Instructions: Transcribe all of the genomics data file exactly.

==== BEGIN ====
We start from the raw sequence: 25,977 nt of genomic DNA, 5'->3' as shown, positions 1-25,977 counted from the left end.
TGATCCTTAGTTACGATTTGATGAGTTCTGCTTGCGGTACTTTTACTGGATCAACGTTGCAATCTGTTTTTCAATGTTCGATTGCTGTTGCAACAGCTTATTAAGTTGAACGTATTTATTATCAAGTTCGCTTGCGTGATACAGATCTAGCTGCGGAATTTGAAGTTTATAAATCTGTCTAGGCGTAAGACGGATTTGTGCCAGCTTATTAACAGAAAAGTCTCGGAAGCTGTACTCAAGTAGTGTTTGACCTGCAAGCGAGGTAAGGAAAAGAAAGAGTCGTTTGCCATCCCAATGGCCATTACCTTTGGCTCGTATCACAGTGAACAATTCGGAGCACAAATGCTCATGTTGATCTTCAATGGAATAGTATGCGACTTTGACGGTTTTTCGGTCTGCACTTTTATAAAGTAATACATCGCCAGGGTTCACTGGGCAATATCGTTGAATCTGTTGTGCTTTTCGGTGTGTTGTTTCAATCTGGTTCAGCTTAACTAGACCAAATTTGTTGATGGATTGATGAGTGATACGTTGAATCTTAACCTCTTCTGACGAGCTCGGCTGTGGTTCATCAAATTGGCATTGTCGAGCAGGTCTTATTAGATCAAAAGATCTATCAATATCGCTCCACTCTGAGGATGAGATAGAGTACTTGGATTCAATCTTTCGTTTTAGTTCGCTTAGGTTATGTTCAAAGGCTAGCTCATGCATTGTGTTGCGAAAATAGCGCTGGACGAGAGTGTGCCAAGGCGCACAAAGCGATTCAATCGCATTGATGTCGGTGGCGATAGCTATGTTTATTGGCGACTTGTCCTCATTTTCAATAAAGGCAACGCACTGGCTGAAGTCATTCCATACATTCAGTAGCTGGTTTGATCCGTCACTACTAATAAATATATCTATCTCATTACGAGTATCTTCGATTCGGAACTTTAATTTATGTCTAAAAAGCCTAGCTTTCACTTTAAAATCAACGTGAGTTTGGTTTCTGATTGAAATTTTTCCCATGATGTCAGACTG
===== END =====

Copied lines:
We start from the raw sequence: 25,977 nt of genomic DNA, 5'->3' as shown, positions 1-25,977 counted from the left end.
TGATCCTTAGTTACGATTTGATGAGTTCTGCTTGCGGTACTTTTACTGGATCAACGTTGCAATCTGTTTTTCAATGTTCGATTGCTGTTGCAACAGCTTATTAAGTTGAACGTATTTATTATCAAGTTCGCTTGCGTGATACAGATCTAGCTGCGGAATTTGAAGTTTATAAATCTGTCTAGGCGTAAGACGGATTTGTGCCAGCTTATTAACAGAAAAGTCTCGGAAGCTGTACTCAAGTAGTGTTTGACCTGCAAGCGAGGTAAGGAAAAGAAAGAGTCGTTTGCCATCCCAATGGCCATTACCTTTGGCTCGTATCACAGTGAACAATTCGGAGCACAAATGCTCATGTTGATCTTCAATGGAATAGTATGCGACTTTGACGGTTTTTCGGTCTGCACTTTTATAAAGTAATACATCGCCAGGGTTCACTGGGCAATATCGTTGAATCTGTTGTGCTTTTCGGTGTGTTGTTTCAATCTGGTTCAGCTTAACTAGACCAAATTTGTTGATGGATTGATGAGTGATACGTTGAATCTTAACCTCTTCTGACGAGCTCGGCTGTGGTTCATCAAATTGGCATTGTCGAGCAGGTCTTATTAGATCAAAAGATCTATCAATATCGCTCCACTCTGAGGATGAGATAGAGTACTTGGATTCAATCTTTCGTTTTAGTTCGCTTAGGTTATGTTCAAAGGCTAGCTCATGCATTGTGTTGCGAAAATAGCGCTGGACGAGAGTGTGCCAAGGCGCACAAAGCGATTCAATCGCATTGATGTCGGTGGCGATAGCTATGTTTATTGGCGACTTGTCCTCATTTTCAATAAAGGCAACGCACTGGCTGAAGTCATTCCATACATTCAGTAGCTGGTTTGATCCGTCACTACTAATAAATATATCTATCTCATTACGAGTATCTTCGATTCGGAACTTTAATTTATGTCTAAAAAGCCTAGCTTTCACTTTAAAATCAACGTGAGTTTGGTTTCTGATTGAAATTTTTCCCATGATGTCAGACTG